Rose Greenhow’s Source
“Who told Southern spy Rose Greenhow that General Irvin McDowell had issued marching orders to Manassas Junction for July 16th? Who gave her the red-dotted map? Was this vital information passed to her by a man so swept away by her voluptuous embraces as to forget duty, honor and country?
When she was later taken into custody a month after the First Manassas debacle, federal agents seized a packet of love letters. She had destroyed all else. These letters, in a masculine hand, were signed with the single initial “H.” Could this “H” have stood for Henry? One of these letters was dated January 20th, 1861. It was written on US government stationery bearing the imprint “Thirty-sixth Congress, United States of America” and the seal of the United States Senate. It indicates an intimacy had existed between Roe Greenhow and “H” even before hostilities began.
Handwriting experts have claimed these letters were not written by Senator Henry Wilson, although they speak of bills before the Senate in which he was interested. No known charges were brought against him, but his share in this business has never been cleared up. Whatever suspicion may have rested on him, he must have explained to the satisfaction of federal authorities who made no record of it.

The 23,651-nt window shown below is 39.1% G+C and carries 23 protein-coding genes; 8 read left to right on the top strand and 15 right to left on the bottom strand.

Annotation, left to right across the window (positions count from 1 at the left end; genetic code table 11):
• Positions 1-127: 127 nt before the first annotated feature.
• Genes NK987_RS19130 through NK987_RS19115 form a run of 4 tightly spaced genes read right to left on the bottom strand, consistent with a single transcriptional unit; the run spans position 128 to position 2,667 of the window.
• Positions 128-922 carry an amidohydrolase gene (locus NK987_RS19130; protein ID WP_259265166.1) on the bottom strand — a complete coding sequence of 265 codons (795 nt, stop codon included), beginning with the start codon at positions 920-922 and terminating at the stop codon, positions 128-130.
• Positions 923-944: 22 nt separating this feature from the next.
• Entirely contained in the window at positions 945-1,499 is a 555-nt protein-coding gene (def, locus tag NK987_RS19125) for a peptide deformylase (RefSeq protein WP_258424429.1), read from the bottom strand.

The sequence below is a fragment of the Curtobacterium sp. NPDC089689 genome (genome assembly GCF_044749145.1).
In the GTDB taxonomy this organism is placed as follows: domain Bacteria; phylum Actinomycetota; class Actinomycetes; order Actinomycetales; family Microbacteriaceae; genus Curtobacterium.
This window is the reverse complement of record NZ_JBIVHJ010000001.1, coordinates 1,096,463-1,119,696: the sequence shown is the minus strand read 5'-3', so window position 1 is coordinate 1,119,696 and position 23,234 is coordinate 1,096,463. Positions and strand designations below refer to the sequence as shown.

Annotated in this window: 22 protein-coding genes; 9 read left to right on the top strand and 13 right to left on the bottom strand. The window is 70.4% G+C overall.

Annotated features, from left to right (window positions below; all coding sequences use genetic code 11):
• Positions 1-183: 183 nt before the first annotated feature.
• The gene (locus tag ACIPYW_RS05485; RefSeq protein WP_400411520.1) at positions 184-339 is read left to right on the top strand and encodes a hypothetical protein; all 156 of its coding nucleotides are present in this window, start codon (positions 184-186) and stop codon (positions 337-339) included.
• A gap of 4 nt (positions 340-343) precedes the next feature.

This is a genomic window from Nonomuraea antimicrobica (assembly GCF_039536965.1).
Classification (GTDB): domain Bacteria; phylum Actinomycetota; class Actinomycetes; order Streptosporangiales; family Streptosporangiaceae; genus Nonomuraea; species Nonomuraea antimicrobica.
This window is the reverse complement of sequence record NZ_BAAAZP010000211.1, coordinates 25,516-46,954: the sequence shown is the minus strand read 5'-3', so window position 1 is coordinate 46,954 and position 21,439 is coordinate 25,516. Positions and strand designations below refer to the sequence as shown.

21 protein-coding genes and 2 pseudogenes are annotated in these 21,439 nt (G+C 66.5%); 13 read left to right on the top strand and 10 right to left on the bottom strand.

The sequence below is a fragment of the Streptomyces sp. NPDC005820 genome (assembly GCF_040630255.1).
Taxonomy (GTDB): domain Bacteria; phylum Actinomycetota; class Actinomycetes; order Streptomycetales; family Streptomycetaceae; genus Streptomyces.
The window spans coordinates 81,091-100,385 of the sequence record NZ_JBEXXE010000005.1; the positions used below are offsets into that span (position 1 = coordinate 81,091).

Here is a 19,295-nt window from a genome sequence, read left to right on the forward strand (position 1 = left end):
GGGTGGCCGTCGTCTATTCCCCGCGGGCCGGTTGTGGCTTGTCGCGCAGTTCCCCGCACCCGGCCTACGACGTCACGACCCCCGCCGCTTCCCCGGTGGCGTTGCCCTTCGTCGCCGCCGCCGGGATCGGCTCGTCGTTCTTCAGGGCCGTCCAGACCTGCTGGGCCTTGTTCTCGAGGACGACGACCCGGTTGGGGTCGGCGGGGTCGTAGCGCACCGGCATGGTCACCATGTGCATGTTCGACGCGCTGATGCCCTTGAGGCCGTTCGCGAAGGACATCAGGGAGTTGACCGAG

General Pierre Beauregard later said his information at First Manassas had come through a private source, from “politicians high in council.”
Throughout the war Henry Wilson was a pillar of strength to Lincoln’s administration, and in 1872 was elected Grant’s vice-president.
What of his companion, Rose Greenhow? Over her grave at Oakdale Cemetery in Wilmington, North Carolina, there is a marble cross, erected by sympathetic ladies. On it are carved the words: Mrs. Rose O’Neal Greenhow – A Bearer of Despatches to the Confederate Government.”
(Congress and the Civil War, Edward Boykin. The McBride Company, 1955, pp. 304-305)